Wednesday, November 20, 2019

Playing cards deal elegant new designs

  

    This story was impoverished, somewhat, by having to make it fit into the paper. I could only hint at just how fascinating Jonathan Bayme is, nor the world of whimsey he's creating around theory11: they put on shows in New York City, and go that extra mile, such as tucking hidden scavenger-hunt type games into their products, in one instance for those who thought to pull apart the boxes the cards come in. Let's put it like this, I plan to write a future post about his stationery.
    But I was happy to get this in the paper, a column whose main point is: "Look at these cards."

     Playing cards are not hard to find. Almost every household has a few decks. We have seven just in two drawers in the coffee table in our living room: three Bicycle Standard, one unopened; two with pictures of kitties, one in 3-D; two souvenir decks (Nashville, New Orleans) and a football-shaped deck, a favor from some long-ago birthday party. I’m sure I could hunt up more. 
     That’s plenty, since I never play cards or think about cards.
     Until recently.
     An ad popped up on Facebook for Provision Brand Playing Cards by theory11, showing an elegant, gold and orange trimmed box, prompting a thought I’ve never had before nor imagined possible:

   “What beautiful playing cards. I want those cards.”
     I clicked on the link, and marveled at a picture of an ace of hearts, the heart being held by a knight’s gauntlet. It was both new and old, different yet familiar.
     “Our original intention was to create cards for magicians,” said Jonathan Bayme, CEO and founder of theory11. “We were doing instructional videos for magic on the web.”
     The goal was to “make magic look cool and modern and relevant,” which is not easy.
     “People still associate magic with cheesy, hokey silks and canes and top hats,” said Bayme. “We thought: How do we combat that? What if we use tools like playing cards, which look cheesy, with pictures of baby angels on the back. They don’t look sophisticated and modern.”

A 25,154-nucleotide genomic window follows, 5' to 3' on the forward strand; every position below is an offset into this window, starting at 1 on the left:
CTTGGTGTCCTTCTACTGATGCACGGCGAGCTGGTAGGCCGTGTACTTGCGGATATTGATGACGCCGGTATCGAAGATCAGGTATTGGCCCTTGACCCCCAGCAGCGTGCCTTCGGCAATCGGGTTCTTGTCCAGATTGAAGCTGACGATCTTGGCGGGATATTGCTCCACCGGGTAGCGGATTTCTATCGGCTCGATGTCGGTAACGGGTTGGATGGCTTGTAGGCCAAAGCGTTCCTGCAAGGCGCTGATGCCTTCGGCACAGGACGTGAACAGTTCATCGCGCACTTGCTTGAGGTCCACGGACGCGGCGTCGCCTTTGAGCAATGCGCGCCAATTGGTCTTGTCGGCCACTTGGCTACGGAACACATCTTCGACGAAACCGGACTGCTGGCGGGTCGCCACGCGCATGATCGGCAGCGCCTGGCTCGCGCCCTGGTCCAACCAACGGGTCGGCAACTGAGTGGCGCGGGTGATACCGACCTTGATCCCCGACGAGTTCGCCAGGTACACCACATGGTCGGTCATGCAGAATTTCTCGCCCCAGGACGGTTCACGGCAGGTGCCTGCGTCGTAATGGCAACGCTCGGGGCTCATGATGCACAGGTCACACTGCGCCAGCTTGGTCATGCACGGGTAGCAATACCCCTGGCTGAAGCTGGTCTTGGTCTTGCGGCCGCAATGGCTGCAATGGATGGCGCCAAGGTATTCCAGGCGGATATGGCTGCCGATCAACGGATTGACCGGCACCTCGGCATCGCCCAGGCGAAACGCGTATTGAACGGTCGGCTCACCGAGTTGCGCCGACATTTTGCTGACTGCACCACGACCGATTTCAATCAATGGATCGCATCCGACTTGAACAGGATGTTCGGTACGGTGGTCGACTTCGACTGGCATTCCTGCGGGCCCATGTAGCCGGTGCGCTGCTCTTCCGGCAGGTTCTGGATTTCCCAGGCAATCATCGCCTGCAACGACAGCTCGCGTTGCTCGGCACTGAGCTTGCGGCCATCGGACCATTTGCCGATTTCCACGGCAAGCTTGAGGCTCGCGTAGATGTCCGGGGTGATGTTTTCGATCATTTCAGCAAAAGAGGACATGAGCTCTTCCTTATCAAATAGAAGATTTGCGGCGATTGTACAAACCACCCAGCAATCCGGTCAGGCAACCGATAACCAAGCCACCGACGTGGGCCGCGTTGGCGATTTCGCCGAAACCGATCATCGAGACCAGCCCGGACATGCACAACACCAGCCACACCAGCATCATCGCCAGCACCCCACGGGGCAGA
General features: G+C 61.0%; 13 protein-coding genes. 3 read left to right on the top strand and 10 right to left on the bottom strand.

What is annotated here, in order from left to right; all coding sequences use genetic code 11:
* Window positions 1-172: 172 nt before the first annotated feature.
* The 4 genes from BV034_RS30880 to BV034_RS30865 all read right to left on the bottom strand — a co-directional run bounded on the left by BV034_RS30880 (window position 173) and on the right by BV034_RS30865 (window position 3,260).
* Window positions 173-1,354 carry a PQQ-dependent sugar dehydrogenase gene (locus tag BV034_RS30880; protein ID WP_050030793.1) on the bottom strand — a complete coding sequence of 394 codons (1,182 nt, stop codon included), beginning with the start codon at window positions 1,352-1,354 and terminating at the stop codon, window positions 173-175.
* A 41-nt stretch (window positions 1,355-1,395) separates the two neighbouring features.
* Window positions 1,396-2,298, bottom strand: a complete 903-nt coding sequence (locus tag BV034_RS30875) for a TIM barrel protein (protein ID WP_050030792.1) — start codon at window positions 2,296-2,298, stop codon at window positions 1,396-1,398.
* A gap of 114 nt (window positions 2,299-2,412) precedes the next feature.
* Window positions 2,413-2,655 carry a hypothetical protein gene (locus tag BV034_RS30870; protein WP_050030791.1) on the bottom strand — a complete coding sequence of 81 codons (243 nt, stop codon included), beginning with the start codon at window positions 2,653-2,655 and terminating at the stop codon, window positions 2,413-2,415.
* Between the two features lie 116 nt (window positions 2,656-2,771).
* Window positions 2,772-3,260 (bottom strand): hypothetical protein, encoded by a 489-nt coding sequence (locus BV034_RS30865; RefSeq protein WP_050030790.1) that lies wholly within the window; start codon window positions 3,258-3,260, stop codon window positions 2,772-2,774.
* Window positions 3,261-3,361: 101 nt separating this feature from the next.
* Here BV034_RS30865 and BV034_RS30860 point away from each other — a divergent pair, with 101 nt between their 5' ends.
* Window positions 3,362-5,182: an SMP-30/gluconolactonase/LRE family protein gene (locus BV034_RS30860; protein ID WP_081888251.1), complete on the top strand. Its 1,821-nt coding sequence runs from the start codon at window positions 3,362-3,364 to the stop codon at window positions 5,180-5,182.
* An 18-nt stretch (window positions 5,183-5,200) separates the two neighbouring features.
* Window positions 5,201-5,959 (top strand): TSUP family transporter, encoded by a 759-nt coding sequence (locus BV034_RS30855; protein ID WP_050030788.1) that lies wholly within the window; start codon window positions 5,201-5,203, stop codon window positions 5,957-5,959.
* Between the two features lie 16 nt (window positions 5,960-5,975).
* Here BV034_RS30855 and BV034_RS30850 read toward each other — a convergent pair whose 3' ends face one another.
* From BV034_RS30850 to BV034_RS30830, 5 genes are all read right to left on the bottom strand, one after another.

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4 comments:

  1. Nice if a little odd. I just ordered a Provision Brand deck to send to my wife, who's staying in Seattle with our daughter. She can play Korean solitaire for hours on end.

    By the way, I have to mention the Chicago pedia booklet that came with the Sunday paper and which I almost left on the floor of 711 when it fell out of the ad insert package. Very nicely done, whether or not Neil had anything to do with it. One Chicagoese that wasn't cited is the word "prairie" for a vacant lot. Has that disappeared from the Chicago lexicon?

    john

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    1. No, and I felt a little bad they didn't think of me. I wrote some of the original "Chicagopedia" entries years ago, but those were more in-depth. One for "ballon frame house" comes to mind. I thought it was very smartly done. I am going to have a hand in the next one, on the end of the decade.

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  2. Interesting column — Funny, I never thought professional poker players might have a preference regarding the deck of cards being used. I should have though. My brother never liked those extra large numbers on a deck that are likely made for seniors. He wouldn’t play unless we changed the deck. Also, my husband received a souvenir deck of cards from Asia, but he can’t stand using them because they are a shiny gold and difficult to read!

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  3. I was online friends with a lady whose family owns a playing card museum in Spain, whereupon I learned they have long been collected, and are often considered works of art. Until then I had never considered them (beyond noticing that royalty is rarely portrayed as handsome). Turns out there's a whole world of artistic cards decks and collectors out there. #ABugUnderEveryRock

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